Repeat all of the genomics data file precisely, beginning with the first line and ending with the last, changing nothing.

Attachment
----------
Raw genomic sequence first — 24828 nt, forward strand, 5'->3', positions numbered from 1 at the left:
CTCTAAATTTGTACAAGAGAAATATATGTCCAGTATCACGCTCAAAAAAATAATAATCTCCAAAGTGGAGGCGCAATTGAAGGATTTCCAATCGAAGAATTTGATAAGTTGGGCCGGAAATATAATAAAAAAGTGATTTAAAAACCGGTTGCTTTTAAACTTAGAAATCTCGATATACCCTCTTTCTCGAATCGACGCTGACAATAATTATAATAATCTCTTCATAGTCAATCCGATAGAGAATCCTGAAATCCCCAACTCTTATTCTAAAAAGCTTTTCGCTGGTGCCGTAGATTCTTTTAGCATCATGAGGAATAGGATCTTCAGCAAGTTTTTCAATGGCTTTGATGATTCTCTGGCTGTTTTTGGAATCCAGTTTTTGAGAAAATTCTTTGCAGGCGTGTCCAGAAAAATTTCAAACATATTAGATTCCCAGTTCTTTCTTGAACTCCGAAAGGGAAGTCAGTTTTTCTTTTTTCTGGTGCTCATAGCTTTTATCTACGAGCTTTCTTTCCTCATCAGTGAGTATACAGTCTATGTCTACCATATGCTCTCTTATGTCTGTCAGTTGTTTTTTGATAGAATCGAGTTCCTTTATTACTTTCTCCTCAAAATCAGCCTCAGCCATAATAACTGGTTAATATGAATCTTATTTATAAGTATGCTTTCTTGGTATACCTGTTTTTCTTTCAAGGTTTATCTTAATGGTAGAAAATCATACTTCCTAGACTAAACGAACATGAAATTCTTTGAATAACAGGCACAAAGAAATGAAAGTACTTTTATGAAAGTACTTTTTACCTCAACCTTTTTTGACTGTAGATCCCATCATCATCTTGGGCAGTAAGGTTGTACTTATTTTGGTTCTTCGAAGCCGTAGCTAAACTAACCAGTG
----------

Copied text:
Raw genomic sequence first — 24828 nt, forward strand, 5'->3', positions numbered from 1 at the left:
CTCTAAATTTGTACAAGAGAAATATATGTCCAGTATCACGCTCAAAAAAATAATAATCTCCAAAGTGGAGGCGCAATTGAAGGATTTCCAATCGAAGAATTTGATAAGTTGGGCCGGAAATATAATAAAAAAGTGATTTAAAAACCGGTTGCTTTTAAACTTAGAAATCTCGATATACCCTCTTTCTCGAATCGACGCTGACAATAATTATAATAATCTCTTCATAGTCAATCCGATAGAGAATCCTGAAATCCCCAACTCTTATTCTAAAAAGCTTTTCGCTGGTGCCGTAGATTCTTTTAGCATCATGAGGAATAGGATCTTCAGCAAGTTTTTCAATGGCTTTGATGATTCTCTGGCTGTTTTTGGAATCCAGTTTTTGAGAAAATTCTTTGCAGGCGTGTCCAGAAAAATTTCAAACATATTAGATTCCCAGTTCTTTCTTGAACTCCGAAAGGGAAGTCAGTTTTTCTTTTTTCTGGTGCTCATAGCTTTTATCTACGAGCTTTCTTTCCTCATCAGTGAGTATACAGTCTATGTCTACCATATGCTCTCTTATGTCTGTCAGTTGTTTTTTGATAGAATCGAGTTCCTTTATTACTTTCTCCTCAAAATCAGCCTCAGCCATAATAACTGGTTAATATGAATCTTATTTATAAGTATGCTTTCTTGGTATACCTGTTTTTCTTTCAAGGTTTATCTTAATGGTAGAAAATCATACTTCCTAGACTAAACGAACATGAAATTCTTTGAATAACAGGCACAAAGAAATGAAAGTACTTTTATGAAAGTACTTTTTACCTCAACCTTTTTTGACTGTAGATCCCATCATCATCTTGGGCAGTAAGGTTGTACTTATTTTGGTTCTTCGAAGCCGTAGCTAAACTAACCAGTG